These days, most airlines and hotel companies sell points or miles in their rewards programs, often advertised at steep discounts. But are they worth it? Are they a good deal or a waste of money? Read my tips with three examples from Choice and Hilton Hotels, as well as Alaska Airlines for ongoing point sales!
Points & miles have become a big and profitable business for hotel and airline reward programs. So much so, that some programs have been considered more valuable than the airlines behind them. Many programs sell the points all year long at sky-high prices, allowing travelers to top of their accounts for that long-planned dream vacation. While I understand that you want to make that trip happen, I generally recommend to not do that – standard prices are typically several times higher than the average value of the points.
But things can be interesting during sales of points with discounts of 50% or bonus points of up to 100%. I provided examples of great Wyndham Rewards point value recently! So, lets review three current sales as examples how to assess the value of a sale:
Alaska Airlines is currently offering miles in their MileagePlan program with a 40% bonus when you purchase 50,000-60,000 miles at a price of 2.11cents/mile. I value Alaska MileagePlan miles at 1.5 ct/mile, so this is still a 40% premium. But it can be well worth it, if you have a high-value redemption in mind, for example for Cathay Pacific Business Class or First Class tickets! Miles redeemed for premium cabins can be worth more than 3 cents/mile, making a miles purchase a good deal. This offer ends on July 13th and represents the highest typical discount/bonus Alaska has offered in the past – you can shop here!
Choice Hotels is currently selling points in there Choice Privileges rewards program at 30% off or 0.77 cents/point. I value Choice Points at 0.6 cents/point, so this is still a premium of 30%. But you can get much higher redemption value when you book award stays in very expensive countries, like Sweden, Denmark or Japan, where points can be worth more than 1 cent each! But Choice also is a good case why purchasing points speculatively is not a good idea: Choice only allows you to book award stays up to 100 days in advance – so this only works for trips on short notice and you don’t know if you will be able to use the points. On top, Choice award rates change by season and weekday, making it even harder to evaluate the points. But this is the highest typical bonus/discount Choice typically offers, so if you have a great Choice redemption in mind, you can buy them here!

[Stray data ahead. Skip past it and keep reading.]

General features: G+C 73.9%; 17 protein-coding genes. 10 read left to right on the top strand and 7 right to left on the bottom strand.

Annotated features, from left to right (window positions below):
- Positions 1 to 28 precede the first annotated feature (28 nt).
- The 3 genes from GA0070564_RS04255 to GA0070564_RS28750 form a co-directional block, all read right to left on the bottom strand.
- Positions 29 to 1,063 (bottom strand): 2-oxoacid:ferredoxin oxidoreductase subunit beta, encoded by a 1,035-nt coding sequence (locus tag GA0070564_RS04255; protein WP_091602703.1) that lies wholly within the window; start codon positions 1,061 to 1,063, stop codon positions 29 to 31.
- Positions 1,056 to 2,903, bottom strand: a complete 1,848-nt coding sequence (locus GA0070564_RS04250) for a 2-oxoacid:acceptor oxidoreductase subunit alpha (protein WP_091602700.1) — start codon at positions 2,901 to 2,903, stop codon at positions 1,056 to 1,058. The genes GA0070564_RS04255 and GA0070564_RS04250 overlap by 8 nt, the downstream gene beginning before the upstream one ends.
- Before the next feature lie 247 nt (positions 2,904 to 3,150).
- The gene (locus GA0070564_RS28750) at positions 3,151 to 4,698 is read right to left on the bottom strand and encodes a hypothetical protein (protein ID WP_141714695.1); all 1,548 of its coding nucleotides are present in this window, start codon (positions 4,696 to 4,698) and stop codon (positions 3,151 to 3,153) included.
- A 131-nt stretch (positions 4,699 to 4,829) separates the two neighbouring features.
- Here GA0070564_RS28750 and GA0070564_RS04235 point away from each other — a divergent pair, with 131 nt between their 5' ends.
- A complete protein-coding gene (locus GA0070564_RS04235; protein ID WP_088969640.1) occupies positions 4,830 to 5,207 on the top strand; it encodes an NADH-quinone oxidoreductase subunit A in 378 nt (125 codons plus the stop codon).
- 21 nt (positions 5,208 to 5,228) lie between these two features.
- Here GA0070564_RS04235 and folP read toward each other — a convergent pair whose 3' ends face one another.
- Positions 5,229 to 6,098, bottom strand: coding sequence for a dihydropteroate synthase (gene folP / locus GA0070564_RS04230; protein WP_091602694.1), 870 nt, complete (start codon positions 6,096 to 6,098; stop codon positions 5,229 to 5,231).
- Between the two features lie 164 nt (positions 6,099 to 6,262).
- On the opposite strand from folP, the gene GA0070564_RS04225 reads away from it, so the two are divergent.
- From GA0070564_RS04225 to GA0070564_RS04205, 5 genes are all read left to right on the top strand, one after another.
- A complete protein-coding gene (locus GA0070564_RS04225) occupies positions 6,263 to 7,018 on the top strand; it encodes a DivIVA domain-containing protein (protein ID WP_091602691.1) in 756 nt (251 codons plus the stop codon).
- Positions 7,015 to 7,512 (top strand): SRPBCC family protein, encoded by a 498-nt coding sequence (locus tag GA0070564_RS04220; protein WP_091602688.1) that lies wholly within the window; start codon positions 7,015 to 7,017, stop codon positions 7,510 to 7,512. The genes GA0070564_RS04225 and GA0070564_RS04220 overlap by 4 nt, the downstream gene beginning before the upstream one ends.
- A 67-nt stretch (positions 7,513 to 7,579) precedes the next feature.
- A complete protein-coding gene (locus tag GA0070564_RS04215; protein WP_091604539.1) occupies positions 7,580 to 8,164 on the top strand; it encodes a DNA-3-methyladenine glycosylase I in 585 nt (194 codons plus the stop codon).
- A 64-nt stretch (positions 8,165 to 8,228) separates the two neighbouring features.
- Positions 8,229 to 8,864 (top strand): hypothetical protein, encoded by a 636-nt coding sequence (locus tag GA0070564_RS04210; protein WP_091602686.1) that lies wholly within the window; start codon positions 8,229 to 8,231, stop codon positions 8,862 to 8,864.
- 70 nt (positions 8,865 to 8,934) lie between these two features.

Hilton Hotels is offering Hilton Honors points currently at a discount of 30%. You can buy up to 80,000 points at a price of 0.7 cents/point. I value Hilton Honors points at 0.4 cents/point and Hilton frequently sells their points with a 100% bonus or at 0.5 cents/point, making this a bad deal. Also keep in mind that Hilton Honors is one of the most “revenue oriented” reward programs out there, so it has become very difficult to get outsized value out of the program that exceeds 0.5 cents/point. I’d recommend to wait for the next (inevitable) sale with a higher discount or bonus, if you want to purchase Hilton Honors points. If you have a great value redemption planned and want to buy anyway, you can do so here!
Bottomline: The key to getting a good deal when buying reward points is to know the value of the points. I publish how I evaluate airline miles or hotel points in my reviews, providing you with a good guideline to get started. But more important is that YOU have a high value redemption in mind. I might value Hilton Honors points at 0.4 cents/point, but a last-minute redemption during a convention mayt give you 1 cent/point, so it always pays to do the math before you buy! It also pays to read about sales regularly, so you know the “best available” sales prices – not all sales are created equal as Hilton proves in this case!
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